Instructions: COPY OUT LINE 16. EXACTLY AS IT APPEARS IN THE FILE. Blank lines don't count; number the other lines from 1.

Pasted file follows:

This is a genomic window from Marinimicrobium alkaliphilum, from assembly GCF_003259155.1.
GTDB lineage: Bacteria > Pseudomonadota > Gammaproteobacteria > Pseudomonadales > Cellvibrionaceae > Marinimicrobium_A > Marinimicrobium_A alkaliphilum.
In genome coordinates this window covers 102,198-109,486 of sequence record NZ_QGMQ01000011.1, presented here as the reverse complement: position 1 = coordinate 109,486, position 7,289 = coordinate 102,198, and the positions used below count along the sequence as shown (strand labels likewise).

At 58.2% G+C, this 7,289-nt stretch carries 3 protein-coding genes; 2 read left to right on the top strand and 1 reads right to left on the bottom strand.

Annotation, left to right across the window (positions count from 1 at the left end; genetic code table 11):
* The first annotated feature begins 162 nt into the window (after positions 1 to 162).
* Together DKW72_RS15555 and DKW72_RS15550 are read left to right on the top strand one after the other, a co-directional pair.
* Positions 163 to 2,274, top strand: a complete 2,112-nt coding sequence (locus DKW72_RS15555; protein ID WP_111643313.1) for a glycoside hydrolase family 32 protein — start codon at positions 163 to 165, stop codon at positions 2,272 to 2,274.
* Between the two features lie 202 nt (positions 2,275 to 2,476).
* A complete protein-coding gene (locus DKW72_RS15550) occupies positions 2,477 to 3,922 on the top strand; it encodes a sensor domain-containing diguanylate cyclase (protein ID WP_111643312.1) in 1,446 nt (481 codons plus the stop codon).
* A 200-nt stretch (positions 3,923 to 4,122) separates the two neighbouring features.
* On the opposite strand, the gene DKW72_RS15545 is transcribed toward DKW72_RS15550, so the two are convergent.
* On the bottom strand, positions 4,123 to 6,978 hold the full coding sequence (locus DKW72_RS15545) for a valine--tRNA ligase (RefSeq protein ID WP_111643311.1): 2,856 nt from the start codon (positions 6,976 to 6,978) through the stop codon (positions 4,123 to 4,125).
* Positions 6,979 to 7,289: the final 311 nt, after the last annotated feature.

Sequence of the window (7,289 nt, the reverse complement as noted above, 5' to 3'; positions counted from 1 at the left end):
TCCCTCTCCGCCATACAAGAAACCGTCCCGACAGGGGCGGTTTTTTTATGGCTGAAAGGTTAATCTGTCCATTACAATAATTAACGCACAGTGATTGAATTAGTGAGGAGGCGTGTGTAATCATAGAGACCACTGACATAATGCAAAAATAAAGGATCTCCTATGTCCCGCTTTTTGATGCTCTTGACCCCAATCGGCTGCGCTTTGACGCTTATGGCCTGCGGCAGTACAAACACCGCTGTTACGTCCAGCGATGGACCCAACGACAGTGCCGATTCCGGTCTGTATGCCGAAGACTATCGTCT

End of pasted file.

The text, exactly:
TCCCTCTCCGCCATACAAGAAACCGTCCCGACAGGGGCGGTTTTTTTATGGCTGAAAGGTTAATCTGTCCATTACAATAATTAACGCACAGTGATTGAATTAGTGAGGAGGCGTGTGTAATCATAGAGACCACTGACATAATGCAAAAATAAAGGATCTCCTATGTCCCGCTTTTTGATGCTCTTGACCCCAATCGGCTGCGCTTTGACGCTTATGGCCTGCGGCAGTACAAACACCGCTGTTACGTCCAGCGATGGACCCAACGACAGTGCCGATTCCGGTCTGTATGCCGAAGACTATCGTCT